I’ve written a number of times here about the many things I’ve learned from Dan O’Day. Just yesterday, one of Dan’s free email newsletters arrived that had such a powerful commentary in it that, even though it doesn’t speak directly to the world of voiceover, I thought it was something you should get a chance to read. So I wrote and asked Dan for permission to republish his commentary here. He has graciously agreed. What follows is Dan’s commentary, complete.
*THE INEVITABLE RESULT OF THE “LET’S DEBASE OUR LISTENERS” RADIO PROMOTION MENTALITY*
I was not planning to write about the recent tragic result of a radio station promotion in Sacramento. (If you are not familiar with it — which must mean you are outside the U.S. — do a Google search for “sacramento radio contest” — without the quotation marks.)
My personal response to it is very strong, and this Letter is meant to offer constructive approaches to creating and delivering good radio. It is not intended to be a soapbox from which I declare my values and beliefs.
But as I contemplated what transpired, I realized that at its core is an issue that long has bothered me about the promotional mindset of many commercial radio programmers. In fact, I wrote about this at some length as far back as 10 or 15 years ago.
It’s an approach to station and program promotion which, at its core, is fundamentally and fatally flawed.
I’m referring to all the stations that conduct “What would you do for _____” contests.
The stations that dangle a prize in front of their listeners, offering it to the person who is most willing to suffer humiliation for the sake of “winning” it.
What other profession thinks it’s good business to subject its most enthusiastic customers to discomfort and ridicule?
What other profession gleefully engages in such foolish, juvenile, and sadistic behaviors toward its customers?
Whenever a radio station or program offers a prize to listeners who agree to embarrass or degrade themselves, the unmistakable message is:
“We are big and powerful. You are nothing. If you want to win our favor, you must demonstrate how powerful we are by humiliating yourself.”
That type of radio station is nothing more than a petty dictator, constantly needing to be reassured of its own importance by belittling its “subjects.”
Think of the western movie cliche of the town drunk being forced to dance or sing a song or crawl along the barroom floor before being tossed a coin to fuel his alcoholism. Guess what? It’s never the good guys who exploit the town drunk for their own amusement; it’s the bad guys!
What would you say if your small child came home from school one day and told you a bigger classmate had declared that any child who wants to play in the sandbox first has to drink so much water that he wets his pants?
You’d say that other kid is a pathetic, nasty bully.
In a business that lives and dies by its relationship with its customers (listeners), does it really make sense to be the bad guy, the bully?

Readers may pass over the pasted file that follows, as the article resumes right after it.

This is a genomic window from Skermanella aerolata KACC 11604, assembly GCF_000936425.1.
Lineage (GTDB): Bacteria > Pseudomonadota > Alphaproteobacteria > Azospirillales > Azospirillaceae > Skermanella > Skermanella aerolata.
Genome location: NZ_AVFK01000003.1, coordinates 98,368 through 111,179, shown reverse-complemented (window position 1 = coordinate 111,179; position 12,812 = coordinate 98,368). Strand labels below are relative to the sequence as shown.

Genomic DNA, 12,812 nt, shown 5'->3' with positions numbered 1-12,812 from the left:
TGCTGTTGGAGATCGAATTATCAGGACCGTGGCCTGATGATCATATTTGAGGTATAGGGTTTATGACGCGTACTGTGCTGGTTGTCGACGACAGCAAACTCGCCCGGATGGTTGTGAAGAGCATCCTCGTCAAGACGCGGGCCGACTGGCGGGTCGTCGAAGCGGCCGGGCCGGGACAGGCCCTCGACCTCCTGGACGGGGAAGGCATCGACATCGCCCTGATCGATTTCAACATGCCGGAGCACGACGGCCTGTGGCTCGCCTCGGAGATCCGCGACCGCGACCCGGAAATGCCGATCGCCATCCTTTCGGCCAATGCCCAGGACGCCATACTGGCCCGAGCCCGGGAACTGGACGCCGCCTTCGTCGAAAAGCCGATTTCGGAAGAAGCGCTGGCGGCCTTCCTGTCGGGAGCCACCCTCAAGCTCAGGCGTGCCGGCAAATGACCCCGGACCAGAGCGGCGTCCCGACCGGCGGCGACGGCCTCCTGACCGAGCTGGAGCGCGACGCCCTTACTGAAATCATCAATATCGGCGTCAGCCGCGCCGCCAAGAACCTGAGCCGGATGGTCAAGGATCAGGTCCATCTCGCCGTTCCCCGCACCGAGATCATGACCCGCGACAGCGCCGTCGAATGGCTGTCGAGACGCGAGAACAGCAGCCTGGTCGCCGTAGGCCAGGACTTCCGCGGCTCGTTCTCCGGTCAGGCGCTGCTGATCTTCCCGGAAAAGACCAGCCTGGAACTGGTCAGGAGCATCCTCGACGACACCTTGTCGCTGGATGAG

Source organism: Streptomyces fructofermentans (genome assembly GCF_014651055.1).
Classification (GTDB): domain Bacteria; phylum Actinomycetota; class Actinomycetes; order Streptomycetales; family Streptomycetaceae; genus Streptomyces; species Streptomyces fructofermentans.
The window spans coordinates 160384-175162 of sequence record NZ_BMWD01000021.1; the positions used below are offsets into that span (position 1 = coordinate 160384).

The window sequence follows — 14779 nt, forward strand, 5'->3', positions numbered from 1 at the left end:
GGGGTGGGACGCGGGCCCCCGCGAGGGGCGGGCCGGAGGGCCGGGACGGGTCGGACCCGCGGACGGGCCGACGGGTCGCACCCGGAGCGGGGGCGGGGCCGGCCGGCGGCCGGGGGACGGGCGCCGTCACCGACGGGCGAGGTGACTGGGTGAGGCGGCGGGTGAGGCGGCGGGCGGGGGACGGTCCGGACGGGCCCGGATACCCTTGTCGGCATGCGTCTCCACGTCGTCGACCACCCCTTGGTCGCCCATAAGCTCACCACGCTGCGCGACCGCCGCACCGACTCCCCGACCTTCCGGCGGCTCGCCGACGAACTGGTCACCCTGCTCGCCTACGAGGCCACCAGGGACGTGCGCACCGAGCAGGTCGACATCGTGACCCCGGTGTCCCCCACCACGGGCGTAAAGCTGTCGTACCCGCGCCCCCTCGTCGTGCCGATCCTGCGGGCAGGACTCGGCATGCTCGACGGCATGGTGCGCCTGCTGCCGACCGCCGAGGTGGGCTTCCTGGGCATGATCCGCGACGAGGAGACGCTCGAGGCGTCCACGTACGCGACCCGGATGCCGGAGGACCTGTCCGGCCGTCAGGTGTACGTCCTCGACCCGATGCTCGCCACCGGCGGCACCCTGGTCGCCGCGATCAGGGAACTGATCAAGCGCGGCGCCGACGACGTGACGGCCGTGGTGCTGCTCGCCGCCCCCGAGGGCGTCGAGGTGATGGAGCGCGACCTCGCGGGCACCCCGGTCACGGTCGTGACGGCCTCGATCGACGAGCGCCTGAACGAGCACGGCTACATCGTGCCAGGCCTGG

It’s not just poor judgment by some radio people that led to a woman’s death this month. They simply did a bad job of conducting a type of contest that has enjoyed industry-wide approval for years.
Let us imagine that no one died. Still, the show hosts *laughed* at the fact that the woman reported feeling sick. The physical discomfort of the contestants provoked *glee* from the air talents.
The woman complained of feeling sick!
Why didn’t they call a doctor?
Why didn’t they drive her to a hospital?
Why didn’t they care??
Has radio lost its conscience? Its soul? Its humanity?
If so, why would any decent person remain in this business?
What other profession *tries* to make its constituents physically ill?
In a world beset with pain and fear and suspicion, what other profession *endorses* the debasing of its fellow human beings for the aggrandizement of the company?
“Well, Dan, what about TV shows like ‘Fear Factor’? They exploit the discomfort of their subjects.” Yes, they do. But those TV shows have no relationship with the audience. And they don’t have an F.C.C. license to serve their community.
Not only are such promotions cruel; they’re also stupid.
This particular morning show was given a Wii to award as a prize. Some genius at the station thought, “Hey, ‘Wii’ and ‘wee’ sound alike. Let’s make the contestants hold back their ‘wee’ for as long as possible!”
And, presumably, others at the station laughed and applauded such creativity.
But despite the auditory similarity between the prize name and the euphemism for urine, exactly what does urine have to do with a video game?
Nothing. But apparently that never occurred to anyone at that radio station.
And if it hadn’t ended tragically, you can bet this “clever contest” would have been trumpeted from the pages of various radio trade publications and emulated by other, equally callous programmers.
If you read the news stories, you probably saw mention of a college student who died from a similar “prank” a couple of years ago. What was the context of that teenager’s death?
A fraternity hazing. A “trial by fire” which deliberately sought to create great discomfort for the victim.
Is that what we’ve become? Immature, irresponsible, sadistic fraternity brothers who equate our fun with the suffering of others?
Two children lost their mother. A man lost his wife. Two parents lost their daughter.
And given our industry’s steady slide into the muck of “wouldn’t it be funny to torture someone who needs the money or who desperately wants the prize,” such a fatal misadventure was inevitable.
Have we become so beaten down by consolidation, monetization, and the stress of keeping our jobs in a downsized environment that we have lost our humanity?
From The Dan O’Day Radio Programming Letter (http://www.danoday.com/free).
Copyright 2007 by Dan O’Day. Reprinted by permission of author. All rights reserved.
(Update: You’ll find Stephanie’s passionate and thoughtful response to this post in full, on Vox Daily, here.)